The archaeological evidence found in Castillones, Capacete, Capitán, Moraleja, La Mezquita and Aljibejo traces the presence of man from the Neolithic period to Roman times. Las Aguilillas is a troglodyte cemetery in a huge rock; about 200 tool fragments were found in it belonging to cavemen.

    Traces of Roman villas and baths were found in other sites, alongside a high number of coins from the times of Augustus, Claudius, Trajan and Constantine. These findings attest to the existence of settlements that must have been destroyed during the Germanic invasions. The first record of the village as we can see it today date from 1492, in the days of the repopulation initiated by the Catholic Monarchs. Christians hailing from Teba and Osuna founded the modern village.

    In the second half of the sixteenth century, significant growth led to the expansion of the town centre. It was in those years that the Shrines of San Benito and Santa Ana and the Church of Santa María del Reposo were built. Campillos even had a larger population than Teba, the city it belonged to in terms of jurisdiction. Village status was granted to it in 1680.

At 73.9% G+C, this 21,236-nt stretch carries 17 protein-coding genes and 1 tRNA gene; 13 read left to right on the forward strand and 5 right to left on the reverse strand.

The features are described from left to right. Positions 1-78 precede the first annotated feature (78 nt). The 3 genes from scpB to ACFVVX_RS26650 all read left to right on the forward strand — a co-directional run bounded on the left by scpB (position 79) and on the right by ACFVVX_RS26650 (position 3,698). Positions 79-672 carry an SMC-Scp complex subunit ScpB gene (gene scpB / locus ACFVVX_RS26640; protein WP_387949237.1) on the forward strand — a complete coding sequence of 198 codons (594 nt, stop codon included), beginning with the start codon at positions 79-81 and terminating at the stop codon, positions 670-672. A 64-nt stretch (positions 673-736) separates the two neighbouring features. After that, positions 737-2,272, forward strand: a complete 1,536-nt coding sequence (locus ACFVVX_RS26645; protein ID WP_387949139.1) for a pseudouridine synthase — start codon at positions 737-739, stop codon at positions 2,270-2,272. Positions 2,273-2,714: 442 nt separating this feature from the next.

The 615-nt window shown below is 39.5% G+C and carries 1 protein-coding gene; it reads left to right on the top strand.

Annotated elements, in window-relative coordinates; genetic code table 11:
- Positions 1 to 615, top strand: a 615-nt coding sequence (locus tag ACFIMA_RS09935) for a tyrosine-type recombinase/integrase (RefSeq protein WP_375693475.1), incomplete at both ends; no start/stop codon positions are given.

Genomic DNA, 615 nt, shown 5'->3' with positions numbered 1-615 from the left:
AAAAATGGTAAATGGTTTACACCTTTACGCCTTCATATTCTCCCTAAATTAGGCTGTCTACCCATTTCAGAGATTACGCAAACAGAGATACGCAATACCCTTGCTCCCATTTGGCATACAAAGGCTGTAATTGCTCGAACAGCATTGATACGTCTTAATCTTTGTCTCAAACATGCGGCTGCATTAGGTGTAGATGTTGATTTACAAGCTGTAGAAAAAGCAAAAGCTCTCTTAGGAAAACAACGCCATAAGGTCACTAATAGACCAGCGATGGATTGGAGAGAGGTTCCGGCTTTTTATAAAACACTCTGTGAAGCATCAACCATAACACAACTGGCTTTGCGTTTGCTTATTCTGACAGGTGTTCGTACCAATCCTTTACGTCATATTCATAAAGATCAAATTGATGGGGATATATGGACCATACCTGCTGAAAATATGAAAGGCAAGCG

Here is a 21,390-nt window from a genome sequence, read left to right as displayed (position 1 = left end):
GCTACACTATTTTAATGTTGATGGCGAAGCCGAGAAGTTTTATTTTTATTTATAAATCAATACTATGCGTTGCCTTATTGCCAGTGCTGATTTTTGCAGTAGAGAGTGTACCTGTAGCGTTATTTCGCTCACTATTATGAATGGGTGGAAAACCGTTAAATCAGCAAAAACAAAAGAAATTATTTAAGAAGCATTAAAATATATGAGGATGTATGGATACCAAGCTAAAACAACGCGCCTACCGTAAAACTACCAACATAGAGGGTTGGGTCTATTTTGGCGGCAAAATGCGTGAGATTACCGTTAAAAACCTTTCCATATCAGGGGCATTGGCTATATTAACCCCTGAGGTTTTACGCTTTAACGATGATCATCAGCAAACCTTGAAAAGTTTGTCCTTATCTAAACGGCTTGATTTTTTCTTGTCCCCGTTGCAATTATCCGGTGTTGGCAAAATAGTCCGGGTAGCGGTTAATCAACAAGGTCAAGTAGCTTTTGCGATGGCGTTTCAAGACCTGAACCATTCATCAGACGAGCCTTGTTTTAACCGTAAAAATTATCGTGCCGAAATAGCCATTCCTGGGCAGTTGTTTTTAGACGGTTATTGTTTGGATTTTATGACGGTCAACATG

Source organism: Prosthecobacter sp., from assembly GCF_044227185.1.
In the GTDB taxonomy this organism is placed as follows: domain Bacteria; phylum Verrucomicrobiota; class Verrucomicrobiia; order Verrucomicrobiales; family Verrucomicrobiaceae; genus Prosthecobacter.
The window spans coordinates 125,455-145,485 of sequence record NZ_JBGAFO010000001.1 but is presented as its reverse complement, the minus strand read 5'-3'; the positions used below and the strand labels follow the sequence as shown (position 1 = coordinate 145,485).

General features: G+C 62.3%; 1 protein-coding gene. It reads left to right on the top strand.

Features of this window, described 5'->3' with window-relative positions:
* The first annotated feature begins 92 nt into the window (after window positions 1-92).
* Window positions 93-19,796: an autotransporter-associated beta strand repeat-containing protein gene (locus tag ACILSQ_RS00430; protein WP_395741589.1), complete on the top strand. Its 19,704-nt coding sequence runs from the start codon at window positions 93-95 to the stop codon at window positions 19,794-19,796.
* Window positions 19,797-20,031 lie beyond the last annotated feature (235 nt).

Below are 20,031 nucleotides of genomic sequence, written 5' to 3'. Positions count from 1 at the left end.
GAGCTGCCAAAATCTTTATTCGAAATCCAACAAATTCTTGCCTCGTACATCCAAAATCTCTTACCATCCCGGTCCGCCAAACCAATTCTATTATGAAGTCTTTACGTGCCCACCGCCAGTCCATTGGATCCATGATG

In 1975, the lands that used to belong to Peñarrubia were annexed to this municipality in the region of Guadalteba. The people living in this district were evicted in the 1970s for the construction of the Guadalteba reservoir. The old village still exists in the depth of the reservoir.

  • Olive oil, along with flour are Campillos main agricultural products that are signature ingredients in every single one of their local dishes. Dishes like cocido, churrasco or chachinas along with lomo en manteca (marinated pork loin cooked and preserved in lard) are essential parts of this town’s culinary canon. Of course, there must be room left for dessert, so for that, Campillos traditionally has homemade muffins (magdalenas) or olive oil fritters (bollos de aceite).

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  • Inhabitants (5,001-10,000)
  • Inland area